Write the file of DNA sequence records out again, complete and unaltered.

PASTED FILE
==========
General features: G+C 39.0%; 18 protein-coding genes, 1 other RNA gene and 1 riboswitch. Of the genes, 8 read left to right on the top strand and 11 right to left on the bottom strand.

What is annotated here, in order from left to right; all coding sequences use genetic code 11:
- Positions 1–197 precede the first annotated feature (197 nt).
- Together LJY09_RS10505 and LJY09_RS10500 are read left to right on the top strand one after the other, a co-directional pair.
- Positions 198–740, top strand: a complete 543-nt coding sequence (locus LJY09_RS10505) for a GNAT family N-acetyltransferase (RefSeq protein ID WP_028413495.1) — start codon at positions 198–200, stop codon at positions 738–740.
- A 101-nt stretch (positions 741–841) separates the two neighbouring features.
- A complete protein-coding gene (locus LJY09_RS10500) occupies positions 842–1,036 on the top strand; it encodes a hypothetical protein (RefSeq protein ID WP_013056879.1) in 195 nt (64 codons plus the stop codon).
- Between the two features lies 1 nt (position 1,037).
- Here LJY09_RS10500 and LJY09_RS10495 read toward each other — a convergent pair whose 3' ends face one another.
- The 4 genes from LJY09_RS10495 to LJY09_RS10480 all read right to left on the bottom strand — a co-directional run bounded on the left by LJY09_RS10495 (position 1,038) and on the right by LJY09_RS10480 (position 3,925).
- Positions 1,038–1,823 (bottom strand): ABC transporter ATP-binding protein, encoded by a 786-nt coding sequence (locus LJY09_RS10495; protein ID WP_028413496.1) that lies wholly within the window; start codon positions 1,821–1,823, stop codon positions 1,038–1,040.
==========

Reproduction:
General features: G+C 39.0%; 18 protein-coding genes, 1 other RNA gene and 1 riboswitch. Of the genes, 8 read left to right on the top strand and 11 right to left on the bottom strand.

What is annotated here, in order from left to right; all coding sequences use genetic code 11:
- Positions 1–197 precede the first annotated feature (197 nt).
- Together LJY09_RS10505 and LJY09_RS10500 are read left to right on the top strand one after the other, a co-directional pair.
- Positions 198–740, top strand: a complete 543-nt coding sequence (locus LJY09_RS10505) for a GNAT family N-acetyltransferase (RefSeq protein ID WP_028413495.1) — start codon at positions 198–200, stop codon at positions 738–740.
- A 101-nt stretch (positions 741–841) separates the two neighbouring features.
- A complete protein-coding gene (locus LJY09_RS10500) occupies positions 842–1,036 on the top strand; it encodes a hypothetical protein (RefSeq protein ID WP_013056879.1) in 195 nt (64 codons plus the stop codon).
- Between the two features lies 1 nt (position 1,037).
- Here LJY09_RS10500 and LJY09_RS10495 read toward each other — a convergent pair whose 3' ends face one another.
- The 4 genes from LJY09_RS10495 to LJY09_RS10480 all read right to left on the bottom strand — a co-directional run bounded on the left by LJY09_RS10495 (position 1,038) and on the right by LJY09_RS10480 (position 3,925).
- Positions 1,038–1,823 (bottom strand): ABC transporter ATP-binding protein, encoded by a 786-nt coding sequence (locus LJY09_RS10495; protein ID WP_028413496.1) that lies wholly within the window; start codon positions 1,821–1,823, stop codon positions 1,038–1,040.